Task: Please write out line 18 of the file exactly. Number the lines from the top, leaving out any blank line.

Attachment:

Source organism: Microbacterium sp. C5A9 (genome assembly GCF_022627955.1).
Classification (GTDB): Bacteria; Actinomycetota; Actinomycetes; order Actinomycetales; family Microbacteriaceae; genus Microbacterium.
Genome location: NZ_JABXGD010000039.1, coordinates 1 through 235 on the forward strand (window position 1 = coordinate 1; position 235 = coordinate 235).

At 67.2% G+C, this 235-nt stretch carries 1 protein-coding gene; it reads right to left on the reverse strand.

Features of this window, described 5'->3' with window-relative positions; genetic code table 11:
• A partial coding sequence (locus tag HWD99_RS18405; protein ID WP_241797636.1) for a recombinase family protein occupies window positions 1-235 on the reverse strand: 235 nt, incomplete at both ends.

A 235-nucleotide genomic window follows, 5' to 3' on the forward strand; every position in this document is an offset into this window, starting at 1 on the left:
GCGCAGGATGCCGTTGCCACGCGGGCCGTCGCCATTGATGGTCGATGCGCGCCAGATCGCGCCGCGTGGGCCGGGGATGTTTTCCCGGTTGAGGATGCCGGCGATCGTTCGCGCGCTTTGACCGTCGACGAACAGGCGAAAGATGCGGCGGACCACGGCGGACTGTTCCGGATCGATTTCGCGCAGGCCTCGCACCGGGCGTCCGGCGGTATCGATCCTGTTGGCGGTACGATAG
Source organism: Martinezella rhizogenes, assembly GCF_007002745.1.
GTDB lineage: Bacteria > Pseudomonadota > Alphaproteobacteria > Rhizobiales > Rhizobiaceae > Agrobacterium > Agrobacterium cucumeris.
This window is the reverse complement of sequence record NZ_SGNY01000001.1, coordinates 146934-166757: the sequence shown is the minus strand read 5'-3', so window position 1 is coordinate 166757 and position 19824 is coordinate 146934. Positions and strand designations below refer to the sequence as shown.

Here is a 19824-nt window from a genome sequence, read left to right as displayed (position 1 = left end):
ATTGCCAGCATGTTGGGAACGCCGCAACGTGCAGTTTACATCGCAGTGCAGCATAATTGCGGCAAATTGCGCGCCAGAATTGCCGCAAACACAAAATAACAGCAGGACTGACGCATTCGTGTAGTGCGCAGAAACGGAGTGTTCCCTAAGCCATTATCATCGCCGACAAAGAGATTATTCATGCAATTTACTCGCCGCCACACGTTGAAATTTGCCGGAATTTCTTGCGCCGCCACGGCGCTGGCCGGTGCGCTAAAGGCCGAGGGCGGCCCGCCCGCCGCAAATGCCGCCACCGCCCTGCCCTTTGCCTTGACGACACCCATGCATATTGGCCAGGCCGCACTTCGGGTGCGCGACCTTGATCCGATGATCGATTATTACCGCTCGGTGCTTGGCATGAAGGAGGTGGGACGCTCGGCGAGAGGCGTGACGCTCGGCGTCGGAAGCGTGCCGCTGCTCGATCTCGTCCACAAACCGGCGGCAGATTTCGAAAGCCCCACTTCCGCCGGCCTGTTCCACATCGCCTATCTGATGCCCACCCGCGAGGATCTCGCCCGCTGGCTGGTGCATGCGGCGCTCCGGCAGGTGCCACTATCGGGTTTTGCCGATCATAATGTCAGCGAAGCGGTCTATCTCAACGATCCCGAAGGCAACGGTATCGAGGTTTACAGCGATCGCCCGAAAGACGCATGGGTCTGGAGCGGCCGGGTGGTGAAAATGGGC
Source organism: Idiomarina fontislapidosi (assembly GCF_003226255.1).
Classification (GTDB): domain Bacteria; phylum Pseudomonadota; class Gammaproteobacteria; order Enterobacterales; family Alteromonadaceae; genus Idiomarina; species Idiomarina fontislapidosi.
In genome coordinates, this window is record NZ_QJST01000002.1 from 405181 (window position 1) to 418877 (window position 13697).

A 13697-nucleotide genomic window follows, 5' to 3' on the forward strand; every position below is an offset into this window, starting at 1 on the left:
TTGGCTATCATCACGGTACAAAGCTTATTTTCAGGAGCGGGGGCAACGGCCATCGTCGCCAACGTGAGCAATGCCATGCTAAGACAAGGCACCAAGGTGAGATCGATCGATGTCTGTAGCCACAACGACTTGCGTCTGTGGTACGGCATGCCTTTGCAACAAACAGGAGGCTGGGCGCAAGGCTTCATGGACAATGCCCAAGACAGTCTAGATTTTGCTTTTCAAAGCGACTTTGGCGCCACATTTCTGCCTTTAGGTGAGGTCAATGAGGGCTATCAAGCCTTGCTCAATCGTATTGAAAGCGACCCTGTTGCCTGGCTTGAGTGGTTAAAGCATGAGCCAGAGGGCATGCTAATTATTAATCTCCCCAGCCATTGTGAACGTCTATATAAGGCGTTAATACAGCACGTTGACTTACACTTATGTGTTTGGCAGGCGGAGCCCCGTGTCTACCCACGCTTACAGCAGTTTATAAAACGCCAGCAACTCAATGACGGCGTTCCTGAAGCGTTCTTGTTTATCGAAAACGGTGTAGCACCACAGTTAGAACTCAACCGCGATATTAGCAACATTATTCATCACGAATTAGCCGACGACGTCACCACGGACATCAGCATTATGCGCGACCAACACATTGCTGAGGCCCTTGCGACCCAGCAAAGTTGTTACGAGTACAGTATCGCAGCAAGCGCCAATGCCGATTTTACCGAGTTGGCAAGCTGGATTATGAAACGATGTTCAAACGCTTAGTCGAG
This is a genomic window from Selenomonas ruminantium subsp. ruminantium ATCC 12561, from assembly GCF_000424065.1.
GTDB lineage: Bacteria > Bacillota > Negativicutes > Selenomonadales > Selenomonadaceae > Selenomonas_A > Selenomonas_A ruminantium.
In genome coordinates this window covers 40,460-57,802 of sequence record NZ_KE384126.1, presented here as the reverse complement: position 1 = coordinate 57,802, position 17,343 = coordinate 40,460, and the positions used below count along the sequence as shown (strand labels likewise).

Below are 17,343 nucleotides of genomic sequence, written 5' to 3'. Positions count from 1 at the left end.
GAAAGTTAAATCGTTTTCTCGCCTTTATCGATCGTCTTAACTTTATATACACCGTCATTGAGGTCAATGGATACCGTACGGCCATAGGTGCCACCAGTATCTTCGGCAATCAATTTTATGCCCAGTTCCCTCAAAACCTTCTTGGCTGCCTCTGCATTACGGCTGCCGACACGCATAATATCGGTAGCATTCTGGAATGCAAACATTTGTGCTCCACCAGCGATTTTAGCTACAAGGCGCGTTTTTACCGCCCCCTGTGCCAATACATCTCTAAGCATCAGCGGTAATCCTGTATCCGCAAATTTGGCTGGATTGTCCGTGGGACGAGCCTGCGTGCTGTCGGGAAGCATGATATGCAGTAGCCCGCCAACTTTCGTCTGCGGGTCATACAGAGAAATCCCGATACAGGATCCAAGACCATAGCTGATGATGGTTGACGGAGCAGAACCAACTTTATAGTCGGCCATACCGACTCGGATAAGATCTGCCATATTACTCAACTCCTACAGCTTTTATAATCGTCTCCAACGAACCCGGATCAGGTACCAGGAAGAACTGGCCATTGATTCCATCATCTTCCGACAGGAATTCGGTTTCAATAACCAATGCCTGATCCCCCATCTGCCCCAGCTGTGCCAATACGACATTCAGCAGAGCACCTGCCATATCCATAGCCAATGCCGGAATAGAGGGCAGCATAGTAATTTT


TTGGCTATCATCACGGTACAAAGCTTATTTTCAGGAGCGGGGGCAACGGCCATCGTCGCCAACGTGAGCAATGCCATGCTAAGACAAGGCACCAAGGTGAGATCGATCGATGTCTGTAGCCACAACGACTTGCGTCTGTGGTACGGCATGCCTTTGCAACAAACAGGAGGCTGGGCGCAAGGCTTCATGGACAATGCCCAAGACAGTCTAGATTTTGCTTTTCAAAGCGACTTTGGCGCCACATTTCTGCCTTTAGGTGAGGTCAATGAGGGCTATCAAGCCTTGCTCAATCGTATTGAAAGCGACCCTGTTGCCTGGCTTGAGTGGTTAAAGCATGAGCCAGAGGGCATGCTAATTATTAATCTCCCCAGCCATTGTGAACGTCTATATAAGGCGTTAATACAGCACGTTGACTTACACTTATGTGTTTGGCAGGCGGAGCCCCGTGTCTACCCACGCTTACAGCAGTTTATAAAACGCCAGCAACTCAATGACGGCGTTCCTGAAGCGTTCTTGTTTATCGAAAACGGTGTAGCACCACAGTTAGAACTCAACCGCGATATTAGCAACATTATTCATCACGAATTAGCCGACGACGTCACCACGGACATCAGCATTATGCGCGACCAACACATTGCTGAGGCCCTTGCGACCCAGCAAAGTTGTTACGAGTACAGTATCGCAGCAAGCGCCAATGCCGATTTTACCGAGTTGGCAAGCTGGATTATGAAACGATGTTCAAACGCTTAGTCGAG